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More On Majerus

So far we've seen three pieces on Rick Majerus which we thought were very well done: first, Bernie Miklasz, second ESPN's Paul Biancardi,  and finally Sports Illustrated's Seth Davis.

It's hard to write about someone you care about after they die, and all three of these guys did well, but Davis came closest to an uncomfortable truth when he said this:

"Furthermore -- and let's be honest here -- we have always known that this was not a man destined to live a long and healthy life. He liked to project himself as a jovial, Falstaffian figure, but it is obvious he was also a sad, depressed, lonely man. He had lots of acquaintances but few close friends. He loved two things: Basketball and food. In the end, those things consumed him, not the other way around."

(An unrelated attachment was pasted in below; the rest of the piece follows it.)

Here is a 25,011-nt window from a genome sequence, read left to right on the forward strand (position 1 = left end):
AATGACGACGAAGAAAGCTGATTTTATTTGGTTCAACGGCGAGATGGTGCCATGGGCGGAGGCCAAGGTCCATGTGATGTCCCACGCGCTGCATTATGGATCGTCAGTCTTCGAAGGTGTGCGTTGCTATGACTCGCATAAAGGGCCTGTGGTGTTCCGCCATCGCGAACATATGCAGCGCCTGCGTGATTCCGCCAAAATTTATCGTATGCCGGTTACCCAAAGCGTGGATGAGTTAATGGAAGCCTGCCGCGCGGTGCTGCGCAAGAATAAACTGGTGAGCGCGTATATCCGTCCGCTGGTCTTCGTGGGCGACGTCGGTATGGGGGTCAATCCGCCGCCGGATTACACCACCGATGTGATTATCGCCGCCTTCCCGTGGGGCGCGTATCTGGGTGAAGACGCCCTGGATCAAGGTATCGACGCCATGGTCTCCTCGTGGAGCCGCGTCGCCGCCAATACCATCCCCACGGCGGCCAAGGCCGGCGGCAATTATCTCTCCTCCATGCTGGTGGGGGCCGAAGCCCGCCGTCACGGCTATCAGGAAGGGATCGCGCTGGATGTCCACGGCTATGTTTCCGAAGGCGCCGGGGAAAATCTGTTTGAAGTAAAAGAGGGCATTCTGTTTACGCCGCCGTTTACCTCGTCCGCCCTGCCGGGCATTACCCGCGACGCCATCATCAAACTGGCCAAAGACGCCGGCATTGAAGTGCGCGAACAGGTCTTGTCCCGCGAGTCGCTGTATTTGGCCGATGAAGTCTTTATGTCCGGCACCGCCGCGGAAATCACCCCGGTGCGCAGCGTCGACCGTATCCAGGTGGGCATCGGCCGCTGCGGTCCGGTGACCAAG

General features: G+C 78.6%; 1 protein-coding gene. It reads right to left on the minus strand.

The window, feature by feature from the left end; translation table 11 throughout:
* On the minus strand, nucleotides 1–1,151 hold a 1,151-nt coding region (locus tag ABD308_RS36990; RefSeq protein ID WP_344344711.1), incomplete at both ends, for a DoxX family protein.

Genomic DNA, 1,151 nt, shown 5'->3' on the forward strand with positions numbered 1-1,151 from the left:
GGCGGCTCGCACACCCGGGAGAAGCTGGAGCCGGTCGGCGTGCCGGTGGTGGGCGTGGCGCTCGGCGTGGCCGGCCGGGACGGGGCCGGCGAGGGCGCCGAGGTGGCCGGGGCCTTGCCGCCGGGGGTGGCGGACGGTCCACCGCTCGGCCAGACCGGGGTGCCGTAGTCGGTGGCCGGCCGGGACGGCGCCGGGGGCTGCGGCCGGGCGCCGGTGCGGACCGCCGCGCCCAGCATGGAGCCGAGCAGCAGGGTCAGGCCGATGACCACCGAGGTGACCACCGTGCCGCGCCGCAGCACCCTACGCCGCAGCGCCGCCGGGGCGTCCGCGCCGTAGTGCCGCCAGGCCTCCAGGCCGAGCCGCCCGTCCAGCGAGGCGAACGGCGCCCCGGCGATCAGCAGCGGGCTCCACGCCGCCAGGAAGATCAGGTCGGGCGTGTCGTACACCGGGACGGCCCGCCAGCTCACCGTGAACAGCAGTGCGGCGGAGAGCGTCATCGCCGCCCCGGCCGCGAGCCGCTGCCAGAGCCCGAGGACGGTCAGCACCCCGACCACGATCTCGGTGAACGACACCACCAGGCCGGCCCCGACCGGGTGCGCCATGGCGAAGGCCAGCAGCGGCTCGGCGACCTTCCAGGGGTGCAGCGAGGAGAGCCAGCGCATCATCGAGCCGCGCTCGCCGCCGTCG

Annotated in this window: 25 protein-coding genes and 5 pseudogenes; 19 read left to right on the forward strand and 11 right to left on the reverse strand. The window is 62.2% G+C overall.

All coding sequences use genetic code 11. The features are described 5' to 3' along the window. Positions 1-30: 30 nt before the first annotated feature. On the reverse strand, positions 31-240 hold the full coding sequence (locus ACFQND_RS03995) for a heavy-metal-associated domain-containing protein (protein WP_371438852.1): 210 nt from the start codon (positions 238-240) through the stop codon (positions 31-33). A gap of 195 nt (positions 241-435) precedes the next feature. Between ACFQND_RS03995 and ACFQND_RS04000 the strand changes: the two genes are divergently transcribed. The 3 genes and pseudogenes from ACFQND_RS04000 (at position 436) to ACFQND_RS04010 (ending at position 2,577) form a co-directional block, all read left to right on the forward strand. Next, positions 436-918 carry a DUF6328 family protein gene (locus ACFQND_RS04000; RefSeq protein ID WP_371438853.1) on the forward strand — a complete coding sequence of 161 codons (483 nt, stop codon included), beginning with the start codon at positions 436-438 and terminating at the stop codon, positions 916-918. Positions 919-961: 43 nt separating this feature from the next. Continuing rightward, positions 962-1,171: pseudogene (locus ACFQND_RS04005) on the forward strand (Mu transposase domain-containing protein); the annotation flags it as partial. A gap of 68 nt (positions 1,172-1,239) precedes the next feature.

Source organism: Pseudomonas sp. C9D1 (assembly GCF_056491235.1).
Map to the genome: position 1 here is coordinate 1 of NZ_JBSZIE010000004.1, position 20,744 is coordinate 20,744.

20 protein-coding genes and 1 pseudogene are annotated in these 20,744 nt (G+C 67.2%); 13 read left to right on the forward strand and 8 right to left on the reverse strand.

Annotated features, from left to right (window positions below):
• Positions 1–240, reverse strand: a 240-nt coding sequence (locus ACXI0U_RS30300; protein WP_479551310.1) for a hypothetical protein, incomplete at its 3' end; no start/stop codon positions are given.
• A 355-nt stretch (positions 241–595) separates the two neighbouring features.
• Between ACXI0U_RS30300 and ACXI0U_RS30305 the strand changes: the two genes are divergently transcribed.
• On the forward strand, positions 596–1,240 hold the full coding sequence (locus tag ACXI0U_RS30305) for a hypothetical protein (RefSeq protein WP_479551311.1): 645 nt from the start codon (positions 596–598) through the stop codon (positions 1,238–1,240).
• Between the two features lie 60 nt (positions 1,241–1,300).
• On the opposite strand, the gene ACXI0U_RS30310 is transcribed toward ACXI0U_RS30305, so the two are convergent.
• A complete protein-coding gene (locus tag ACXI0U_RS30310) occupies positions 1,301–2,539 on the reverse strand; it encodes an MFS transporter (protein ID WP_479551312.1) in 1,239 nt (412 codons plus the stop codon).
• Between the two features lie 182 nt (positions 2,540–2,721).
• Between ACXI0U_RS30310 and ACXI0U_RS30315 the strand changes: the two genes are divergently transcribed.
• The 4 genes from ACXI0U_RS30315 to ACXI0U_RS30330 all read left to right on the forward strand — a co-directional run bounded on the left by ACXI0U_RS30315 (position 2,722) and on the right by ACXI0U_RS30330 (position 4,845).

People who find a way to bring death early, whatever the agent - alcohol, drugs, food, you name it - can reasonably be assumed to be less than perfectly happy.

Biancardi sort of followed up on this inadvertently - he had no interest in criticizing his former boss and friend - when he said Majerus had often said this to him:

"You have a great coach's wife who loves you and well-behaved children who love you unconditionally ... I wish I had your life."

He was a complex man, but our guess is Davis got it pretty much right. A man who knows he has a family history of heart problems doesn't drown himself in food just for the pleasure of eating.

The shame of it is that at the end, his hospital room was not much different than the hotel room, really, and without the family Biancardi had which he envied. We wish that he had found the things in life, away from the court that is, which he wanted and that he could have controlled his appetites.

Yet the measure of Majerus is how loved he was, and how many people have said truly lovely things about the man. Everyone should be so loved.